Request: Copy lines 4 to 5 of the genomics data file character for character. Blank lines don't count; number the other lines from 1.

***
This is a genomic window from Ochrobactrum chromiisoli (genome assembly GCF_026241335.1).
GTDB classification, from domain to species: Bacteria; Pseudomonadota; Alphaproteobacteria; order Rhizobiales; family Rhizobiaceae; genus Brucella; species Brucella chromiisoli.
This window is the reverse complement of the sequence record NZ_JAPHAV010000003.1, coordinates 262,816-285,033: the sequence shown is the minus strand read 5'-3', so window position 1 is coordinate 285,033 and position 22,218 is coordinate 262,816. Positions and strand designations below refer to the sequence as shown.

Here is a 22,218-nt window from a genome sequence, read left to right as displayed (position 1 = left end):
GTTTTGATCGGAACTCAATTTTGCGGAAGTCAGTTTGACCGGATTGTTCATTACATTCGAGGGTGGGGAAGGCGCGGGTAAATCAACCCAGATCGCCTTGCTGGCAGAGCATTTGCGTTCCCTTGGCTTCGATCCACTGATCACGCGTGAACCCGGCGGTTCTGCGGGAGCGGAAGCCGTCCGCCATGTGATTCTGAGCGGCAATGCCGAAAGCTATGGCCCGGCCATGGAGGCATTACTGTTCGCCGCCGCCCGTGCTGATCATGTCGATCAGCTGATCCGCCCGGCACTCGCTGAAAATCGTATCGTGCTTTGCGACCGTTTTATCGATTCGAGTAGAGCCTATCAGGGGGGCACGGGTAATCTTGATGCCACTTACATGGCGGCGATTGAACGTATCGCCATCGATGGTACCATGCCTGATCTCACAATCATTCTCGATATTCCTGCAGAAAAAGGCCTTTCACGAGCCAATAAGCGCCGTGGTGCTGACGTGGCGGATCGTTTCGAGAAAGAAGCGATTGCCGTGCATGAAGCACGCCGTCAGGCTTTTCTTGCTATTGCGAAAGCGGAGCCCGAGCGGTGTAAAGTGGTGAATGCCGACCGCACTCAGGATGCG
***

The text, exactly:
Here is a 22,218-nt window from a genome sequence, read left to right as displayed (position 1 = left end):
GTTTTGATCGGAACTCAATTTTGCGGAAGTCAGTTTGACCGGATTGTTCATTACATTCGAGGGTGGGGAAGGCGCGGGTAAATCAACCCAGATCGCCTTGCTGGCAGAGCATTTGCGTTCCCTTGGCTTCGATCCACTGATCACGCGTGAACCCGGCGGTTCTGCGGGAGCGGAAGCCGTCCGCCATGTGATTCTGAGCGGCAATGCCGAAAGCTATGGCCCGGCCATGGAGGCATTACTGTTCGCCGCCGCCCGTGCTGATCATGTCGATCAGCTGATCCGCCCGGCACTCGCTGAAAATCGTATCGTGCTTTGCGACCGTTTTATCGATTCGAGTAGAGCCTATCAGGGGGGCACGGGTAATCTTGATGCCACTTACATGGCGGCGATTGAACGTATCGCCATCGATGGTACCATGCCTGATCTCACAATCATTCTCGATATTCCTGCAGAAAAAGGCCTTTCACGAGCCAATAAGCGCCGTGGTGCTGACGTGGCGGATCGTTTCGAGAAAGAAGCGATTGCCGTGCATGAAGCACGCCGTCAGGCTTTTCTTGCTATTGCGAAAGCGGAGCCCGAGCGGTGTAAAGTGGTGAATGCCGACCGCACTCAGGATGCG